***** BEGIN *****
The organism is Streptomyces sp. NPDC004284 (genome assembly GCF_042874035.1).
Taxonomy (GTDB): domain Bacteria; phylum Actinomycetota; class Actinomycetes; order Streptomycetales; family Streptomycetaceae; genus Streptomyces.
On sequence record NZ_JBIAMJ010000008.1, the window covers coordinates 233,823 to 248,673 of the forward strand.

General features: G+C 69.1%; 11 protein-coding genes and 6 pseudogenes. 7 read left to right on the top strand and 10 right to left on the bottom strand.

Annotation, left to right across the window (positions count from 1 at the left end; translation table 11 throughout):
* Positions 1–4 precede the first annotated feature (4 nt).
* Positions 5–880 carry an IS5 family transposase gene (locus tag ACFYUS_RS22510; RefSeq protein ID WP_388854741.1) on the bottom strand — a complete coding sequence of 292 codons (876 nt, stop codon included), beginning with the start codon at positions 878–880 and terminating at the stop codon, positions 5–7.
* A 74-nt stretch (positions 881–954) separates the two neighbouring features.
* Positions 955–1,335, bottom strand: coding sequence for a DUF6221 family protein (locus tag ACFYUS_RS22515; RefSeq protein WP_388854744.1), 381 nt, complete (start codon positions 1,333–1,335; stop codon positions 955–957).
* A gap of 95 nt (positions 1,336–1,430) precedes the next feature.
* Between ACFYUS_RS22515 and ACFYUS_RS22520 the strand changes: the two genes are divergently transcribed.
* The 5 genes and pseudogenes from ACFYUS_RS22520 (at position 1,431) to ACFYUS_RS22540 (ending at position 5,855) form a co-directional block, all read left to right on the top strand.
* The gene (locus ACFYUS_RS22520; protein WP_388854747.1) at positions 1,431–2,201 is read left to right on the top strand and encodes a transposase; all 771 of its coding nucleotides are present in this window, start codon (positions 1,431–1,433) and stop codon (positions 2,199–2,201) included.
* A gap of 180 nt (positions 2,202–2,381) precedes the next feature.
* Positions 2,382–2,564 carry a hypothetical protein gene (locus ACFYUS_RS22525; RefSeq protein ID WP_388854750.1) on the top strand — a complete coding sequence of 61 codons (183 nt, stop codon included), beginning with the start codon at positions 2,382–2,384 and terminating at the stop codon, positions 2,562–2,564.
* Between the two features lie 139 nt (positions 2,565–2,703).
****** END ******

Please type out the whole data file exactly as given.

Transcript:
The organism is Streptomyces sp. NPDC004284 (genome assembly GCF_042874035.1).
Taxonomy (GTDB): domain Bacteria; phylum Actinomycetota; class Actinomycetes; order Streptomycetales; family Streptomycetaceae; genus Streptomyces.
On sequence record NZ_JBIAMJ010000008.1, the window covers coordinates 233,823 to 248,673 of the forward strand.

General features: G+C 69.1%; 11 protein-coding genes and 6 pseudogenes. 7 read left to right on the top strand and 10 right to left on the bottom strand.

Annotation, left to right across the window (positions count from 1 at the left end; translation table 11 throughout):
* Positions 1–4 precede the first annotated feature (4 nt).
* Positions 5–880 carry an IS5 family transposase gene (locus tag ACFYUS_RS22510; RefSeq protein ID WP_388854741.1) on the bottom strand — a complete coding sequence of 292 codons (876 nt, stop codon included), beginning with the start codon at positions 878–880 and terminating at the stop codon, positions 5–7.
* A 74-nt stretch (positions 881–954) separates the two neighbouring features.
* Positions 955–1,335, bottom strand: coding sequence for a DUF6221 family protein (locus tag ACFYUS_RS22515; RefSeq protein WP_388854744.1), 381 nt, complete (start codon positions 1,333–1,335; stop codon positions 955–957).
* A gap of 95 nt (positions 1,336–1,430) precedes the next feature.
* Between ACFYUS_RS22515 and ACFYUS_RS22520 the strand changes: the two genes are divergently transcribed.
* The 5 genes and pseudogenes from ACFYUS_RS22520 (at position 1,431) to ACFYUS_RS22540 (ending at position 5,855) form a co-directional block, all read left to right on the top strand.
* The gene (locus ACFYUS_RS22520; protein WP_388854747.1) at positions 1,431–2,201 is read left to right on the top strand and encodes a transposase; all 771 of its coding nucleotides are present in this window, start codon (positions 1,431–1,433) and stop codon (positions 2,199–2,201) included.
* A gap of 180 nt (positions 2,202–2,381) precedes the next feature.
* Positions 2,382–2,564 carry a hypothetical protein gene (locus ACFYUS_RS22525; RefSeq protein ID WP_388854750.1) on the top strand — a complete coding sequence of 61 codons (183 nt, stop codon included), beginning with the start codon at positions 2,382–2,384 and terminating at the stop codon, positions 2,562–2,564.
* Between the two features lie 139 nt (positions 2,565–2,703).